Articles tagged as "Strengthen HIV integration"

Keeping children living with HIV on antiretroviral therapy in Zimbabwe: barriers and facilitators

I don't want financial support but verbal support. How do caregivers manage children's access to and retention in HIV care in urban Zimbabwe?

Busza J, Dauya E, Bandason T, Mujuru H, Ferrand RA. J Int AIDS Soc. 2014 May 9;17:18839. doi: 10.7448/IAS.17.1.18839. eCollection 2014.

Introduction: Children living with HIV experience particular challenges in accessing HIV care. Children usually rely on adult caregivers for access to care, including timely diagnosis, initiation of treatment and sustained engagement with HIV services. The aim of this study was to inform the design of a community-based intervention to support caregivers of HIV-positive children to increase children's retention in care as part of a programme introducing decentralized HIV care in primary health facilities.

Methods: Using an existing conceptual framework, we conducted formative research to identify key local contextual factors affecting children's linkages to HIV care in Harare, Zimbabwe. We conducted semi-structured interviews with 15 primary caregivers of HIV-positive children aged 6-15 years enrolled at a hospital clinic for at least six months, followed by interviews with nine key informants from five community-based organizations providing adherence support or related services.

Results: We identified a range of facilitators and barriers that caregivers experience. Distance to the hospital, cost of transportation, fear of disclosing HIV status to the child or others, unstable family structure and institutional factors such as drug stock-outs, healthcare worker absenteeism and unsympathetic school environments proved the most salient limiting factors. Facilitators included openness within the family, availability of practical assistance and psychosocial support from community members.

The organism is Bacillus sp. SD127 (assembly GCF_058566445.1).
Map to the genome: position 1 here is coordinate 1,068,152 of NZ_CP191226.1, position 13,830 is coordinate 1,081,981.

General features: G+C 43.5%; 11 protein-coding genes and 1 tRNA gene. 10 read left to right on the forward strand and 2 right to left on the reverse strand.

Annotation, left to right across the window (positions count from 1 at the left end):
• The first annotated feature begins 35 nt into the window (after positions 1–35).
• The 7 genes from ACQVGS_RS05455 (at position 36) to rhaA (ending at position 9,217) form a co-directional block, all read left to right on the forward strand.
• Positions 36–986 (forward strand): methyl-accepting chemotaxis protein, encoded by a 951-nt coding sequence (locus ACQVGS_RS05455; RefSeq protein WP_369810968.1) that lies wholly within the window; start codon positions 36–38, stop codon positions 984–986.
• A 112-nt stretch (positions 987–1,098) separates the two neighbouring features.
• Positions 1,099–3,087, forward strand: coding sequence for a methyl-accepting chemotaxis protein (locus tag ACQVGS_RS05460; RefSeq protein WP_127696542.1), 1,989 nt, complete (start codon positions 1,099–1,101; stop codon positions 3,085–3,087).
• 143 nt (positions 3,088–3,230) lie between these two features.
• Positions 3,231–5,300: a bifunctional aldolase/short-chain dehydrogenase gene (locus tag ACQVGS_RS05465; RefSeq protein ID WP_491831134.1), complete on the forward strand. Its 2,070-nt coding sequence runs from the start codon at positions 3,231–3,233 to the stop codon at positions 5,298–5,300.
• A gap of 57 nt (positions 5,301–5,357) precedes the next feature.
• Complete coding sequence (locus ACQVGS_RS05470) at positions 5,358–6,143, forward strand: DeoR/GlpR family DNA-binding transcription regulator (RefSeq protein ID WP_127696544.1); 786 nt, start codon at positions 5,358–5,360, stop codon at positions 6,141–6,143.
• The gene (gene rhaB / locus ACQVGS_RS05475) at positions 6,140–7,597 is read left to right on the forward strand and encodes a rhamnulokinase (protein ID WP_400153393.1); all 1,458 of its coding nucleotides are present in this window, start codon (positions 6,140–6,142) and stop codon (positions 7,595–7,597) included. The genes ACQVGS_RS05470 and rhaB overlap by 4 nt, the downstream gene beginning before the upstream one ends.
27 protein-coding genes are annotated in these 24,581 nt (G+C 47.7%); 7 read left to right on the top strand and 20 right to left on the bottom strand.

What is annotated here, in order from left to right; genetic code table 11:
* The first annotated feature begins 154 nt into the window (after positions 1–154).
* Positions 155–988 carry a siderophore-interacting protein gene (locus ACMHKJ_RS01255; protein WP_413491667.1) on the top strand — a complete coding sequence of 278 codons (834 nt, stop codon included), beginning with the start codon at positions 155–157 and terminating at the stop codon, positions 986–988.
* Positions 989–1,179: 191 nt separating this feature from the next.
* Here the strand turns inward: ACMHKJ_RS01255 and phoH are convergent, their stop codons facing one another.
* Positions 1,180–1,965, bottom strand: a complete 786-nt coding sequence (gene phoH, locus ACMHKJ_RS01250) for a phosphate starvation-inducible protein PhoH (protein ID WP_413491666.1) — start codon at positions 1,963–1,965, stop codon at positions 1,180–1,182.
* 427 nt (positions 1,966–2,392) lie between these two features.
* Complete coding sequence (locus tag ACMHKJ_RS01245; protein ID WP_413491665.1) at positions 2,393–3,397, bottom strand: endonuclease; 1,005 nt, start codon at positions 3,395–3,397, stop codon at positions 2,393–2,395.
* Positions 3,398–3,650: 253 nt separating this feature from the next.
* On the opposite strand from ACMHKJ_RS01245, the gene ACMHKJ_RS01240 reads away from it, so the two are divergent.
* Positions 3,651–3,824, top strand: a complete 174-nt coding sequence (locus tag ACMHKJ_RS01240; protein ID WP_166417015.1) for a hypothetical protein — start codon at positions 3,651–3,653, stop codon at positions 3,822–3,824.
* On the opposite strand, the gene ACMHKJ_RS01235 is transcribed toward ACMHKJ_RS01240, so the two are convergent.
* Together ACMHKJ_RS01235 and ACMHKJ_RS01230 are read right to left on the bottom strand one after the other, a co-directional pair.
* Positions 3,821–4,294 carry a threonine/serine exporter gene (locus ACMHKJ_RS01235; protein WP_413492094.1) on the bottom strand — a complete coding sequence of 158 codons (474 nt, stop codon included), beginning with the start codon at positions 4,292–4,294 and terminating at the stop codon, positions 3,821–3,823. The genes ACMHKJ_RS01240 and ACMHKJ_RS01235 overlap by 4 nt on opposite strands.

Conclusions: The proposed decentralization of HIV care will mitigate concerns about distance and transport costs but is likely to be insufficient to ensure children's sustained retention. Following this study, we developed a package of structured home visits by voluntary lay workers to proactively address other determinants such as disclosure within families, access to available services and support through caregivers' social networks. A randomized controlled trial is underway to assess impact on children's retention in care over two years.

 Abstract   Full-text [free] access

Editor’s notes: Children living with HIV who are taking antiretroviral therapy (ART) are often reliant on adult carers to support them so they can attend appointments, collect their medicine and take it regularly. This study explored the barriers and facilitators experienced by caregivers of children living with HIV in sustaining HIV treatment and care in Zimbabwe.

The study was conducted in 2012 at the Harare Central Hospital clinic, which is where children diagnosed with HIV are referred to for ART eligibility screening, treatment and follow-up care. The study interviewed 12 females including eight mothers, two aunts, one grandmother and one cousin. It also included three male care-givers, all fathers, as well as nine community-based organisation respondents.

A number of barriers were identified in attending appointments: the costs of travel, the loss of income while away from work and the risk of losing their job. Stigma could lead to the disruption of treatment particularly when visitors came to the house and the fear of discrimination of the child and the family if the child’s status was known. Institutional level factors like long queues at HIV clinics; pharmacies with drug stock outs, long waiting times and staff shortages all affect adherence. Further, how a child was treated at school affected adherence to medication, ability to attend appointments and overall well-being.